While on the phone with my father yesterday, he interrupted himself to say, "Julia, I'm sorry for the things I've done this year."
I waited. What had he done? And then I remembered: it's Yom Kippur.
"Oh, yeah," I said. "No problem. Me too."
I suppose it's fitting that I felt bad to have forgotten the Day of Atonement. As a child I used to dread Yom Kippur. What was the point of fasting, of spending the day in dresses and uncomfortable shoes, forever standing and then sitting and then standing again in High Holy Day services?
I'll never forget the year that we came home from service to find a small domestic crime in our kitchen. My cat Nighttime had crept into my brother's room and snagged his pet parakeet Jib, a small, green joyful thing, and dragged him down the stairs, leaving behind a trail of green and orange feathers. There wasn't even any blood. Josh had only had Jib a few weeks. We'd picked out a special cage and special toys and everything. When he saw what happened, he chased Nighttime outside and threw rocks at him, yelling, "Stupid cat!" I stood on the porch, trembling, thinking, so this is what it means to feel sorry.
In college I went to Hillel because they served delicious (and free) Shabbat dinners and because a boy I liked agreed to go with me. That first Yom Kippur, I remember the palpable relief I felt when we stood up and I knew the words to the Hebrew prayers. At 18 it is so tempting to live within the confines of what only you can see. Hell, the same can be said for any age. But to remember the melody of a centuries-old prayer, even if you're still grasping its meaning--that was a reminder that there is so much more to this world than what's right in front of us.
Frankly, I could use more moments like that.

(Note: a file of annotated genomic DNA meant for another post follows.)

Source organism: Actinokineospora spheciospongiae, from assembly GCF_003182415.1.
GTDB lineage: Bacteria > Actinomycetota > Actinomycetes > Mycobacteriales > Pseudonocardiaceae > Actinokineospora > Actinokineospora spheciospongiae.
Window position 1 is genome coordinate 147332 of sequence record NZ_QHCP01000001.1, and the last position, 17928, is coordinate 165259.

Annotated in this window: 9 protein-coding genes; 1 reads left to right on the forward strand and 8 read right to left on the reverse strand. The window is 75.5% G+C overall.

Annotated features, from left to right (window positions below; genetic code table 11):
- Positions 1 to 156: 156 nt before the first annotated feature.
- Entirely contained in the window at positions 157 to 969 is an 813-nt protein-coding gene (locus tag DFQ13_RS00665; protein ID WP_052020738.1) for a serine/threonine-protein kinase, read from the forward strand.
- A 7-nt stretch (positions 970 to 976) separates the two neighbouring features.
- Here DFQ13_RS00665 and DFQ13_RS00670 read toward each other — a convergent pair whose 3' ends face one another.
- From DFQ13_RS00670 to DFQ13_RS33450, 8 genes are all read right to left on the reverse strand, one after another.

It's Yom Kippur and I'm thinking not just of Syria, not just of the flooding in Colorado and the fires, well, everywhere, but also of the 9-year-old boy who lives upstairs, who just opened his screen door and said, out onto the patio, "Could you please be quiet? I'm trying to watch YouTube and my baby brother is crying." I'm thinking of the phlebotomist who drew my blood at 7:30 this morning (ironically, I was fasting), a Vietnamese man in his 50s who handed me a green ticket and asked that I call the number and rate his customer service. I'm thinking of all the anonymous errors in our lives, and how sometimes we try to fix the wrong ones. Or that problems aren't always for fixing so much as acknowledging. I'm thinking of my grandparents, dead and alive, and the traditions they have observed. I'm thinking that Ryan wants us to be carried on chairs at our wedding--how I'd said, "You don't really want that, do you?" and then immediately regretted it.
It's Yom Kippur and I've turned off the music. I'd be able to remember the prayers if someone else started singing. The kids at play have gone inside. I may not be at synagogue but I am observing the quiet. And maybe this year, that's enough.